31 August 2007

Puppet Masters

Reminiscent of Robert Heinlein's classic novel, scientists have discovered a parasite that has succeeded in immortalising itself within the genome of its host.

"It didn't seem possible at first," says Werren, professor of biology at the University of Rochester and a world-leading authority on the parasite, called Wolbachia. "This parasite has implanted itself inside the cells of 70 percent of the world's invertebrates, coevolving with them. And now, we've found at least one species where the parasite's entire or nearly entire genome has been absorbed and integrated into the host's. The host's genes actually hold the coding information for a completely separate species."

Wolbachia may be the most prolific parasite in the world—a "pandemic," as Werren calls it. The bacterium invades a member of a species, most often an insect, and eventually makes its way into the host's eggs or sperm. Once there, the Wolbachia is ensured passage to the next generation of its host, and any genetic exchanges between it and the host also are much more likely to be passed on.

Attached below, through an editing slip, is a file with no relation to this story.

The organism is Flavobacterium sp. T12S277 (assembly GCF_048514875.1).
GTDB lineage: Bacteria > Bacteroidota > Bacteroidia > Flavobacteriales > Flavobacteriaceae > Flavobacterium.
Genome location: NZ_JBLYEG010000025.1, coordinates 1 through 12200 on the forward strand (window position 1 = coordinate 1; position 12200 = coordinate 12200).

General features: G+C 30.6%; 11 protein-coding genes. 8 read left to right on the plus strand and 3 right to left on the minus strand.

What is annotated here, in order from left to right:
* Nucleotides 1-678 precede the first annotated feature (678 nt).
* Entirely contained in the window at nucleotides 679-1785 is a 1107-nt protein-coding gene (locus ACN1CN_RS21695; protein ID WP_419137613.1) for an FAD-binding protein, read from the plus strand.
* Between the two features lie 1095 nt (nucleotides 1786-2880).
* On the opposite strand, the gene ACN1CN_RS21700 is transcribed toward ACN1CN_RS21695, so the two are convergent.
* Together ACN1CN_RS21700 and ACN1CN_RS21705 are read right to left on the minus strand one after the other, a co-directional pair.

It will be fascinating to learn how many hitchhikers the human genome has picked up along the way. How many riders are sleeping in the free seats, waiting for a chance to wake and run amok? How many of our diseases are merely the restless squirming of a misfit stowaway, how many of our moods are stirred by sleepwalking free riders?


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